Born Into Poverty
Lots of young mothers with babies ride the buses in Rochester. It was different in San Francisco. In SF, people from all walks of life would ride the bus; everyone from the crazy homeless man to the business executive in a crisp suit. But in Rochester, you can tell that the people who ride the bus are mostly not well off. I mean, you don’t wait twenty minutes in the freezing cold to transfer buses, unless you are short on options.
In the USA, one out of every four children is born into poverty. The statistic is a little misleading, because you might be born into poverty because your parents are going to grad school (and by the time you’re old enough to go to kindergarten, they’re making good salaries.) That was my situation. I was born while my dad was getting his PhD at CalTech, and my parents kept me in a bureau drawer until Uncle Beanie built them a crib. We still have the crib. We put Christmas presents in it every year.
Not every baby has an Uncle Beanie, I guess. Some of the mothers on the bus look like they are too busy taking care of their babies, to properly take care of themselves. They have dark circles under their eyes. Their persons might bear traces of their former selves, (like a pair of those giant golden earrings, or highlights in frizzled hair) but mostly it looks like they’re getting an early start on being old and tired.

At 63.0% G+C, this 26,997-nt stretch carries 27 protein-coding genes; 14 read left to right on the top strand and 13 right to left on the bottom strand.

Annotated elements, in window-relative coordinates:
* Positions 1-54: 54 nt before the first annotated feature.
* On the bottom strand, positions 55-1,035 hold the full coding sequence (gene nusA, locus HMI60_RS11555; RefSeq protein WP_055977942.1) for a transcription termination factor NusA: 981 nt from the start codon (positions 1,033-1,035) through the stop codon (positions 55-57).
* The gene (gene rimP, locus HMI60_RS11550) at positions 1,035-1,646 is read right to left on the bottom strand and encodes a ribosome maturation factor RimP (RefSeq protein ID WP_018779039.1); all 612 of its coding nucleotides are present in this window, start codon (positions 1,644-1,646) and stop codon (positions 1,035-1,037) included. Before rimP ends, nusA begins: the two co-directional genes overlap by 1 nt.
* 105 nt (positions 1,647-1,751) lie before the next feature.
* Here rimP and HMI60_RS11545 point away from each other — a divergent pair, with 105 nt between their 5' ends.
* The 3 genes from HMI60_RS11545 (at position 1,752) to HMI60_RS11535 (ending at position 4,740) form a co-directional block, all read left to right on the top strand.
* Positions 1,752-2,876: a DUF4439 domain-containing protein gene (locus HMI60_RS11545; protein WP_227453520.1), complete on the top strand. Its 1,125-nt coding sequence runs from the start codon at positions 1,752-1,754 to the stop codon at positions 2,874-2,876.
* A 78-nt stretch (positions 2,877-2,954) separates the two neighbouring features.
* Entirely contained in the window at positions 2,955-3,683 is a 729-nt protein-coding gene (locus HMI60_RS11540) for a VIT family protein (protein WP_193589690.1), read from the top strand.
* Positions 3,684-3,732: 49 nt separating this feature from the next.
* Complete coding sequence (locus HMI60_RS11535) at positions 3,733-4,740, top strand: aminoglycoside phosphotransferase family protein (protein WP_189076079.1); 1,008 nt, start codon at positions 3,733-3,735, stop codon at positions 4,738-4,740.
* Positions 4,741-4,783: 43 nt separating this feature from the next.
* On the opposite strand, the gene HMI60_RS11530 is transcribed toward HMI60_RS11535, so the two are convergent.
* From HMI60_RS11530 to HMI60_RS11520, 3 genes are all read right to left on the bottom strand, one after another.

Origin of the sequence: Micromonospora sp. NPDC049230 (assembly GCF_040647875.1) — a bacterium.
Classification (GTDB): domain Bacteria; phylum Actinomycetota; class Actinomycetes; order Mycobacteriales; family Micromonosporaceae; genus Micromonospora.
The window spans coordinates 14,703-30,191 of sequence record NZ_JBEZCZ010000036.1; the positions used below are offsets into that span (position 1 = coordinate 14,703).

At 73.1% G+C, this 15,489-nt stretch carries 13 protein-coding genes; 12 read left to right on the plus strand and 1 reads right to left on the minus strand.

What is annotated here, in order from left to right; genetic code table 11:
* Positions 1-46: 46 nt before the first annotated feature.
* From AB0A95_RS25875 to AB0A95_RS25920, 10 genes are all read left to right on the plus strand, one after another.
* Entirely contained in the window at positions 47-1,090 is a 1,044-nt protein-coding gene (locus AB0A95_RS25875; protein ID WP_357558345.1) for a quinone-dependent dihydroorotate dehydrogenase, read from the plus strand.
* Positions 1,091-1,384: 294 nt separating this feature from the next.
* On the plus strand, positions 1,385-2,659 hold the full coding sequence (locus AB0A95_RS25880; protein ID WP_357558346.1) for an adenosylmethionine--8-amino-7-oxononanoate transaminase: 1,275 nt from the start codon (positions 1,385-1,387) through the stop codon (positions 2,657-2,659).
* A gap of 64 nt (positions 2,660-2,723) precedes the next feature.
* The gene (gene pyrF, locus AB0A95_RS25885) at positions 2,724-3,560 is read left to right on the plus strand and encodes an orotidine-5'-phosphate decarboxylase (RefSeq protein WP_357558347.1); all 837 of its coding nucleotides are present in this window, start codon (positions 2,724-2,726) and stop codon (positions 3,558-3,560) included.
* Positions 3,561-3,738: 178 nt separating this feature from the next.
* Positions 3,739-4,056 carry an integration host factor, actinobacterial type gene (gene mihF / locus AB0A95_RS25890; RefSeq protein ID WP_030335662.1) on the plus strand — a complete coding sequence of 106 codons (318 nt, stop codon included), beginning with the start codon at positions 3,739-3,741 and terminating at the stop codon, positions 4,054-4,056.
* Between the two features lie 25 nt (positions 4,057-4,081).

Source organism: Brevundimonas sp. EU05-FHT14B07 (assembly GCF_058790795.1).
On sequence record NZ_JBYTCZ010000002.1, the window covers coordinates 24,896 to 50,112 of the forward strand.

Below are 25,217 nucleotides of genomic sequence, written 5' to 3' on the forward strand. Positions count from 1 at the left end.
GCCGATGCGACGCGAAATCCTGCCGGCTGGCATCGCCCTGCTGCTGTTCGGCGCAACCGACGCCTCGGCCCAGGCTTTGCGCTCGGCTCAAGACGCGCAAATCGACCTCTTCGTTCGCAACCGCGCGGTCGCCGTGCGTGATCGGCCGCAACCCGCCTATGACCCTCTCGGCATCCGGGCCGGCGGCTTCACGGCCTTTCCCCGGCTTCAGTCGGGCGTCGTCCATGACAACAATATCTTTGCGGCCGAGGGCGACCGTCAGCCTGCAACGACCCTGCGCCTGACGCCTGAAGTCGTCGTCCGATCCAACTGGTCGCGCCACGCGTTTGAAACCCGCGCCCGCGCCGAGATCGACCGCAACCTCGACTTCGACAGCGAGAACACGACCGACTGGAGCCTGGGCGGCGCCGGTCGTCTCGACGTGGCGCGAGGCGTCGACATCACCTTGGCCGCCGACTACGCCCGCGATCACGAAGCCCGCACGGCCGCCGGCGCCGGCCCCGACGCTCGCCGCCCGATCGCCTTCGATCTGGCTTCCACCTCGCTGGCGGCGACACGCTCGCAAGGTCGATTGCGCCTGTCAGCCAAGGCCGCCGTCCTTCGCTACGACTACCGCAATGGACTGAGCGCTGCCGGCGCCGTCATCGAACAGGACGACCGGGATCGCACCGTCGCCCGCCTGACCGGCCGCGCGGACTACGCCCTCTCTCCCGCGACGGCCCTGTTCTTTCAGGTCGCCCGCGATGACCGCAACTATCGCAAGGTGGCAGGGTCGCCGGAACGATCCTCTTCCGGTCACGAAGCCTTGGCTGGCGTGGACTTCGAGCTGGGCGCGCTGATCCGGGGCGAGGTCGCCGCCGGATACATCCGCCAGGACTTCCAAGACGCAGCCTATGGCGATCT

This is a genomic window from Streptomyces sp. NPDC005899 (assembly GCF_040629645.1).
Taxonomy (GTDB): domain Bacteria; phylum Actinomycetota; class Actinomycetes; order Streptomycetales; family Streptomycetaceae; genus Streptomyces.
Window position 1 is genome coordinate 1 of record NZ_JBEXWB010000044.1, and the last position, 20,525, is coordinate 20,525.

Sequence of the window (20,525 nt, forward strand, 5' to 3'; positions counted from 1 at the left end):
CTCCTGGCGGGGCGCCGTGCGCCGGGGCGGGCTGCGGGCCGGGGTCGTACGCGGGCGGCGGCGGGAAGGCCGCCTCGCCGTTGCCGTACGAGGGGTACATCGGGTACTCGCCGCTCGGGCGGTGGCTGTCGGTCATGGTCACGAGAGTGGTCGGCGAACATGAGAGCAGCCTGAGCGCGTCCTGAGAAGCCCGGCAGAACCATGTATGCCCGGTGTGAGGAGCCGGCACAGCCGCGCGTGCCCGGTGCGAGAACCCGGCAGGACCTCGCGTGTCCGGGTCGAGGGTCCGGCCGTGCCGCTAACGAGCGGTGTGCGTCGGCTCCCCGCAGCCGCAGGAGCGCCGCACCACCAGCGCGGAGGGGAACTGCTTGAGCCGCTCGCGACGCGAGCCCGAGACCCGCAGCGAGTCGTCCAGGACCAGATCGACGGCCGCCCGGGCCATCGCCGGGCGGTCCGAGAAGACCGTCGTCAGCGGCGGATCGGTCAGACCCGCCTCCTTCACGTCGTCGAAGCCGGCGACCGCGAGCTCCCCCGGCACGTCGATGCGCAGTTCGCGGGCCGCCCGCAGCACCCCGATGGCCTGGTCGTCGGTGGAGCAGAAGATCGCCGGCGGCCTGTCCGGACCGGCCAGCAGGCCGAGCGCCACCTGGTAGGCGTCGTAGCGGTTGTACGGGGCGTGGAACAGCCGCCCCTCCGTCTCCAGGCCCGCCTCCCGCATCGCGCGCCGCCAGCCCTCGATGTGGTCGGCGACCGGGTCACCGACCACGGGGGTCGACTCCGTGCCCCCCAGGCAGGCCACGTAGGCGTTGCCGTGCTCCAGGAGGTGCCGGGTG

It’s really hard to maneuver a baby onto the bus. You’re either carrying a stroller, or you’re carrying them in a big basket all wrapped up in quilts. It takes a lot of strength to haul all that gear up and down the bus steps. I know, because I remember my mother complaining about it, when my brothers were still young enough to need strollers.
I was waiting for the bus and there was this really cute baby, and everyone was talking to her. Usually we stand there in grim silence not speaking to each other, but when we were all talking to the baby, it was kind of like we were talking to each other. The mother was smiling because everyone was making such a fuss over her offspring. Then the little face twisted and began crying. An elderly woman said, “Why are you crying, baby? Are you crying because you’re cold?” It was a very cold day.
I just wish someone would give them all rides. Not all of us waiting for the bus, we don’t need it. But all the mothers and all the babies. At least on cold days. Where are the boyfriends and husbands? For that matter, where are the Uncle Beanies? Where are baby’s grandma and grandpa? None of them have cars? None of them can come?
Or none of them WANT to come?